Recently, I was asked the simple question of “How would I fix Marvel?”. Rather than gloss over the question with a trademark dig like “fire Alonso”, I decided to do the reply justice and come up with a plan…. a long plan, that is. Seriously…this is really long, maybe the longest I have ever done here.
Frankly, it’s a complicated issue, and I don’t want to gloss over it without substance.
Today’s annnouncement of a god awful sounding “Champions” book only fueled my fire.
A few caveats:
#1 Believe it or not, I admit that I don’t know it all. I don’t have the “actual” sales figures, I don’t know a lot about how Marvel works or the actual particulars of its internal business …but these are my ideas laid to words none the less. I’m not an expert on the industry or Diamond and distribution…I’m just a fan with ideas. So…with that in mind, take this for what its worth.
#2 We have no direct evidence Marvel is actually failing. In fact, far from it. The company’s comics have a large market share, the movies and Disney are a huge cash pot behind them allowing failure in the books to be “no big deal”. Truthfully, if the paper comics mine one potential movie property every 10 years that makes say “One billion dollars” … then they have made more than all the Marvel comic line makes in years. You could argue its some crazy halcyon days for Marvel. Yet we are far from max sales in the paper books. Why?
#3 There are a couple problems with the sales of all paper comics that are industry related and not exactly just Marvel’s fault. I think the notion of direct only market is now a bad idea. Too many shops have closed and there is a snowball effect to a reduced availability to comics. These shops have a very flawed way of selling books and working within a skewed supply and demand model. The internet and digital age have not seemed to help. I wrote about the issues with comic sales here:
Of course there are other things, macro issues, like folks reading less etc…that are all very real.
Honestly though, when you extract Star Wars from the mix and factor in DC’s own shortcomings with the New 52 debacle, the market for superhero books is much closer…in fact with DC’s Rebirth picking up huge steam in sales and reorders, it appears the market share may be shifting more toward equal.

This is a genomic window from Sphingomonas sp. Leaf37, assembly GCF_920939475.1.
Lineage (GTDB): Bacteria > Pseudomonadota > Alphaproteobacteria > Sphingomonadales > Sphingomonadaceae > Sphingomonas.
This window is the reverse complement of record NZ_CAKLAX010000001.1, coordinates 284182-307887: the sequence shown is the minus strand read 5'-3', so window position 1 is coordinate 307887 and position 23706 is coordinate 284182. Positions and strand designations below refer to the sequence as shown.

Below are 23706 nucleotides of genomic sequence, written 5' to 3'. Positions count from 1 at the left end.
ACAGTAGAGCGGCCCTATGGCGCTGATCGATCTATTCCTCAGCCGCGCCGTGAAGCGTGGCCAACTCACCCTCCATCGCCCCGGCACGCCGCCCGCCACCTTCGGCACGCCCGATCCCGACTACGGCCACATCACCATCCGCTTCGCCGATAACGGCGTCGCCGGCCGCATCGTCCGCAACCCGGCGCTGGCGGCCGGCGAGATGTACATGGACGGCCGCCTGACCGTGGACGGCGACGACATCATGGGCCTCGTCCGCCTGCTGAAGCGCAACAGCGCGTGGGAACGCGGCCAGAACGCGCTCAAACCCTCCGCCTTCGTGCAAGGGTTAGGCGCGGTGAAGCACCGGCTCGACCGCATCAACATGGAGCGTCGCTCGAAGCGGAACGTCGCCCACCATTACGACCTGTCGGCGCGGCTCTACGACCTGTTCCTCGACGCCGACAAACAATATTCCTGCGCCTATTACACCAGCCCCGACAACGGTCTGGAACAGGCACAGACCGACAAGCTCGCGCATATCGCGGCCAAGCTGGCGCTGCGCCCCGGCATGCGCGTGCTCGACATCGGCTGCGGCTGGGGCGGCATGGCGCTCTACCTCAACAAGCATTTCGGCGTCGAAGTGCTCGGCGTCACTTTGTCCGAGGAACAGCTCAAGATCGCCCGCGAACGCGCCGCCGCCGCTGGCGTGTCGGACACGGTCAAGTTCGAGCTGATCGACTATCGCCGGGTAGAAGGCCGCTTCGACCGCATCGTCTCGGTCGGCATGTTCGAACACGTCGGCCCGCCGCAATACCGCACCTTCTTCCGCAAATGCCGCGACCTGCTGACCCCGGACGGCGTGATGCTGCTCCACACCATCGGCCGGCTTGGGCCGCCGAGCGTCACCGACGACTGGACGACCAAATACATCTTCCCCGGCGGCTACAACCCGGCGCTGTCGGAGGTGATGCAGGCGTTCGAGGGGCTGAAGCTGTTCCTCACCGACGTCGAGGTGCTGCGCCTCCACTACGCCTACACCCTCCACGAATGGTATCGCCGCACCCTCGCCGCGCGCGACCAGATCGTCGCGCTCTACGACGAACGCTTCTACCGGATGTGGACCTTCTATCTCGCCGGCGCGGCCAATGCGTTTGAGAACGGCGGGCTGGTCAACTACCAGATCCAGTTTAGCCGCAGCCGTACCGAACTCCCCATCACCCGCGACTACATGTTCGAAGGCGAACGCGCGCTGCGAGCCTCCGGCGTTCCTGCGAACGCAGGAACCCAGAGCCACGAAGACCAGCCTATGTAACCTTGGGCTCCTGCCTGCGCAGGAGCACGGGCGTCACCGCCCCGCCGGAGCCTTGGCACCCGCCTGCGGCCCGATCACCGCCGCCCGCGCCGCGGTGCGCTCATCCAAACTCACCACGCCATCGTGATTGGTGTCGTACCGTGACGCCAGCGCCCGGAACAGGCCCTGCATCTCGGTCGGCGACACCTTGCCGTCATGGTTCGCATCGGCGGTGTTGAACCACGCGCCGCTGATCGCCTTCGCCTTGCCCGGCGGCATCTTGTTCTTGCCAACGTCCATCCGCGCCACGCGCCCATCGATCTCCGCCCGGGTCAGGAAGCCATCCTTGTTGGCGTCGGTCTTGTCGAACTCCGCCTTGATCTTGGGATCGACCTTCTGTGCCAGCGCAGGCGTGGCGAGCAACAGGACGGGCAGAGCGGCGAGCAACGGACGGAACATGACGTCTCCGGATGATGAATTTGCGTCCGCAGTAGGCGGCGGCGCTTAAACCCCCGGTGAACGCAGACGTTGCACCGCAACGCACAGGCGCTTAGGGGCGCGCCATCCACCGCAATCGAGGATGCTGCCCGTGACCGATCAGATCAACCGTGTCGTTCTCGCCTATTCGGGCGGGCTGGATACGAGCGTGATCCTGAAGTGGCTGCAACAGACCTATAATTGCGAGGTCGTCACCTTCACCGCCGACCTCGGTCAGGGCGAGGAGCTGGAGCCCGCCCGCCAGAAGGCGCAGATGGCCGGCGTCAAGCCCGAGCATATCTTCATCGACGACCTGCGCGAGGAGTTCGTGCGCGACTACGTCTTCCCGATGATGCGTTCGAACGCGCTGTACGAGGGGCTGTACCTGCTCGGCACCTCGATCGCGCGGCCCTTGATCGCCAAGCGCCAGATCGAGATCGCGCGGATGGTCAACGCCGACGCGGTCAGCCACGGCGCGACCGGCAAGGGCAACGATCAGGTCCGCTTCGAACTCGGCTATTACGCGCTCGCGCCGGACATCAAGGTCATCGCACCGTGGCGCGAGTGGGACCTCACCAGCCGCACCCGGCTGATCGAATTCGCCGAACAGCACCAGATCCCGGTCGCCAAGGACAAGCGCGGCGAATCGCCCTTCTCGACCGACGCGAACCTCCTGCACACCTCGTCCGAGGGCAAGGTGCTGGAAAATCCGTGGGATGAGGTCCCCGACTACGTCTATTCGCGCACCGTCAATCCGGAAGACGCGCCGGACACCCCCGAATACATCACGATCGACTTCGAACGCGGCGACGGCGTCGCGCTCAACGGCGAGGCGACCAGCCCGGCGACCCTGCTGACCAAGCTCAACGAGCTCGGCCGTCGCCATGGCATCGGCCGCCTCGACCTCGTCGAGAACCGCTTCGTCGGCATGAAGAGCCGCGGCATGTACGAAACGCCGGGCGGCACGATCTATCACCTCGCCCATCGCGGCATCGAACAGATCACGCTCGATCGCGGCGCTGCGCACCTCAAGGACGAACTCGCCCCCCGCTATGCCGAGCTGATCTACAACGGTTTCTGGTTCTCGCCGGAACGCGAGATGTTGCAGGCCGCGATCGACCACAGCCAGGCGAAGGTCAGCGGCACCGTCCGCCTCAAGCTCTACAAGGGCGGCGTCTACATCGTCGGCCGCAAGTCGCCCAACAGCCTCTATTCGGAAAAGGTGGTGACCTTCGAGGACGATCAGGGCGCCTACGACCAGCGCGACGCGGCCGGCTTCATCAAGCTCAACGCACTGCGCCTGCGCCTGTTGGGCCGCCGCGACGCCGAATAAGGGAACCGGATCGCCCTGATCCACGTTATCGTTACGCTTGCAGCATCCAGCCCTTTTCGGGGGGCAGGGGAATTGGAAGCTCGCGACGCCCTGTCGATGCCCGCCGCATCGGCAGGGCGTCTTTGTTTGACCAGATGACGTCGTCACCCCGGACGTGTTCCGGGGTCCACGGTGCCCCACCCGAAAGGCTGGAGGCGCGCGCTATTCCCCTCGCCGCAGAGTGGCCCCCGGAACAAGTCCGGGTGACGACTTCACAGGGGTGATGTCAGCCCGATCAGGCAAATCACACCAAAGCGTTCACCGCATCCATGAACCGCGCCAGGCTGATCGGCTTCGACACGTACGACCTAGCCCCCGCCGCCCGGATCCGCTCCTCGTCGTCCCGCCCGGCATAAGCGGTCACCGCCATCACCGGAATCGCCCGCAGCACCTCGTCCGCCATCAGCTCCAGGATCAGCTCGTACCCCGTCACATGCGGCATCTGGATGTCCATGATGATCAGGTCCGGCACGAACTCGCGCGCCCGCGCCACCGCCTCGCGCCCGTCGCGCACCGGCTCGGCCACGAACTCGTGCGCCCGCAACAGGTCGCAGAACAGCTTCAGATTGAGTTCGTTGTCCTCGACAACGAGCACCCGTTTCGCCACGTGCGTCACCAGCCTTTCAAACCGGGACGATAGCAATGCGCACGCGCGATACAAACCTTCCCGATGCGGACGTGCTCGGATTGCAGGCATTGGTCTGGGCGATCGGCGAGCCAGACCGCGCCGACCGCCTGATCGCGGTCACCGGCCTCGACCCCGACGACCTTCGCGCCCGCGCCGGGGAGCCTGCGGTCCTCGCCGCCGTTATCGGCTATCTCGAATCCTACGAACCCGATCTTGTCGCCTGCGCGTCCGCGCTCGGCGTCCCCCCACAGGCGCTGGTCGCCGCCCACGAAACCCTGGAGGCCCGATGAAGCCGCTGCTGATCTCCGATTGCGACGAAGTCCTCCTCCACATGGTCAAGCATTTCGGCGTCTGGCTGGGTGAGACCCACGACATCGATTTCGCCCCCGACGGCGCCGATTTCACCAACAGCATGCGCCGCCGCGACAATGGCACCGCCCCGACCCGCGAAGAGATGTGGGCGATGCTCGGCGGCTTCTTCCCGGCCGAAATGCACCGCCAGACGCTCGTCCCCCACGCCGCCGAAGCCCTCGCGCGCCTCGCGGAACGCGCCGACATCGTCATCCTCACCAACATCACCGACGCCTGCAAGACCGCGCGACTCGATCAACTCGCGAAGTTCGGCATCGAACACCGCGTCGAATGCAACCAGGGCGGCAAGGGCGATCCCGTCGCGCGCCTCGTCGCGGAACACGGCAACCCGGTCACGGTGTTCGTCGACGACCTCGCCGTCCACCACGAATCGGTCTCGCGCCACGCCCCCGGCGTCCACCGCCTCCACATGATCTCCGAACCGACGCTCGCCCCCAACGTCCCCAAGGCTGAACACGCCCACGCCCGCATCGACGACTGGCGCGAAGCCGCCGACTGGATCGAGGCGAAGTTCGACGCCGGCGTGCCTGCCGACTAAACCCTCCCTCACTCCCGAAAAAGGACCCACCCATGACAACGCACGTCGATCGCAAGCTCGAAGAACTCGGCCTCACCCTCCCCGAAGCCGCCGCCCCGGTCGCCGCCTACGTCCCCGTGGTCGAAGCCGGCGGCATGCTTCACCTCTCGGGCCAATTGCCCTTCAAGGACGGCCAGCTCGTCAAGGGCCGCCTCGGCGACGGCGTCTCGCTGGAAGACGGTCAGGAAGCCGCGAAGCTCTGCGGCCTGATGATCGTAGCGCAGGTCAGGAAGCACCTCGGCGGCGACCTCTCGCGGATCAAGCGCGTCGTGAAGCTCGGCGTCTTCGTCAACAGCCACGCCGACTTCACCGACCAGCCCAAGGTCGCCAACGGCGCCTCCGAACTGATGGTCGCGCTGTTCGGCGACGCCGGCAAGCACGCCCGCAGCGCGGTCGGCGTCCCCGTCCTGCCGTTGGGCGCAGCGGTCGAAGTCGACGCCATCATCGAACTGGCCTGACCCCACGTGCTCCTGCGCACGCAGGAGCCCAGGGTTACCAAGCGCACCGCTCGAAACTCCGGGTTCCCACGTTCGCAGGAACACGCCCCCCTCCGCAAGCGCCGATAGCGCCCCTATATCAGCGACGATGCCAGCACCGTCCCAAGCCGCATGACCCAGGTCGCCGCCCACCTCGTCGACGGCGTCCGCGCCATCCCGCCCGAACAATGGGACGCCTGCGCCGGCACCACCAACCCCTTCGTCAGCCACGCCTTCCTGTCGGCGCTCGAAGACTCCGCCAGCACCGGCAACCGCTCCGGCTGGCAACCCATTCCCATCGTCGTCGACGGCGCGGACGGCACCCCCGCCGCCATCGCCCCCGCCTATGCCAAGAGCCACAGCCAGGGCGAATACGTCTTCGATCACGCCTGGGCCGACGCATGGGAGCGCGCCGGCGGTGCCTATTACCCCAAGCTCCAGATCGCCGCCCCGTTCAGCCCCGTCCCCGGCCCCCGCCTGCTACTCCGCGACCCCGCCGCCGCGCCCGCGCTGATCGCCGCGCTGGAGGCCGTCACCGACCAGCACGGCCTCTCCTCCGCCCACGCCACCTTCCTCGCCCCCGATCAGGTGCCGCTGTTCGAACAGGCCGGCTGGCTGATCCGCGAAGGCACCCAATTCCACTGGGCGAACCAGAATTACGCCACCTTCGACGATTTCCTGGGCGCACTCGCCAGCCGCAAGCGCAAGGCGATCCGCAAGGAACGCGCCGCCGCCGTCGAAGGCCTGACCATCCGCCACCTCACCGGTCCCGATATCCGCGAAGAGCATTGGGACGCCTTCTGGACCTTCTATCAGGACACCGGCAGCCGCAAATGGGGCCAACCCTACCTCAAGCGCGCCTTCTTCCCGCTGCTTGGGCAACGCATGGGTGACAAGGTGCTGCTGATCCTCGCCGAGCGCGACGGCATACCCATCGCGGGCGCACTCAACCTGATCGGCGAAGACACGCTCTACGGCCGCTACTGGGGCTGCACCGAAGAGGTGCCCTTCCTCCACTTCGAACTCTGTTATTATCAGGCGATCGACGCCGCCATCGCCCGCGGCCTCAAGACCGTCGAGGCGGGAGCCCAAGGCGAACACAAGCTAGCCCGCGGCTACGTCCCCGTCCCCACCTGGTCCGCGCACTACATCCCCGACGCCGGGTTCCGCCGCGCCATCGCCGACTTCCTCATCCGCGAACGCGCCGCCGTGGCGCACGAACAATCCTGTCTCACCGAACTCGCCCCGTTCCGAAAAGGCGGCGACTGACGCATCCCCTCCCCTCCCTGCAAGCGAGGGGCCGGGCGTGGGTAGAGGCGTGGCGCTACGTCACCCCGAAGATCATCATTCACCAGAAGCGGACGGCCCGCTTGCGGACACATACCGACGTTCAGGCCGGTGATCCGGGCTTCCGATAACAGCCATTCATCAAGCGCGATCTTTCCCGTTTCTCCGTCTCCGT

That’s crazy …especially seeing as how the films Deadpool and Captain America: Civil War just banked nearly a billion dollars and DC’s bloated snoozefest Batman Versus Superman just put…well…. everyone to sleep. Marvel superhero comics should be selling at record paces…but they’re not of course. In fact, according to Diamond, unit sales are down or the same from even the period 10 years back. The Alonso era gains from the mini-crash of 2010 have worn off. (again most of this was Star Wars inspired) Now, actual gains could be called stagnant.
#4 I love Marvel. Despite the angst and disagreement…I’m a huge fan. I want to buy this stuff again someday. I hope I will.
So what can be done to fix Marvel?
-The first matter is what I’ve talked about the most. Unify the sub-regions. (and mostly I’ve spoke of cosmic in this blog)
-I’d stick with the old tried and true division of Marvel properties. (IE Cosmic, X men, Avengers, Spiderman/ Marvel Heroes) I’d just make them play together better. This system used to work. The fact smaller compartments of these properties ballooned into 10-15 titles is getting a bit ridiculous.
-Get a central editor for cosmic and stuff like the X line and make it all tie in together. Preferably this editor is the kind of guy / gal who respects continuity, recognizes it as an asset… yet is not a slave to it. New ideas and experiments are OK but we also respect the past and use it to our advantage. This editor needs to be a guy who can tell big egos that they need to fix something or change this and that. Again also a guy who listens to fans, respects them…but, so too, is not a slave to them.
These are the two active problems with how editors/writers are messing with continuity at Marvel:
- Books not matching up or disregarding past continuity. If the past is unimportant or brushed off it makes the repeated action of following, buying and reading serial fiction less required.
- Books not matching up to stuff that is going on concurrently within the Marvel universe. The “Rock Stars” are huge offenders here. Again, it makes following the whole line less required.
Continuity is not some nerdy concept. Guys like Bendis would love for you to think that. Continuity is the quality control of the company’s history. It’s the summation of all the hard work of Marvel’s past. It should be a badge of honor.
-Central editorship is a big one. Currently, I don’t think they are doing a good job. I’ve never seen a more disjointed and chaotic Marvel Universe than under Axel Alonso. Undertaking something like Secret Wars was foolish under such conditions. Look at how Age of Ultron or Original Sin turned out. Disjointed. Sloppy. Unimportant…always a rush to “what’s next”.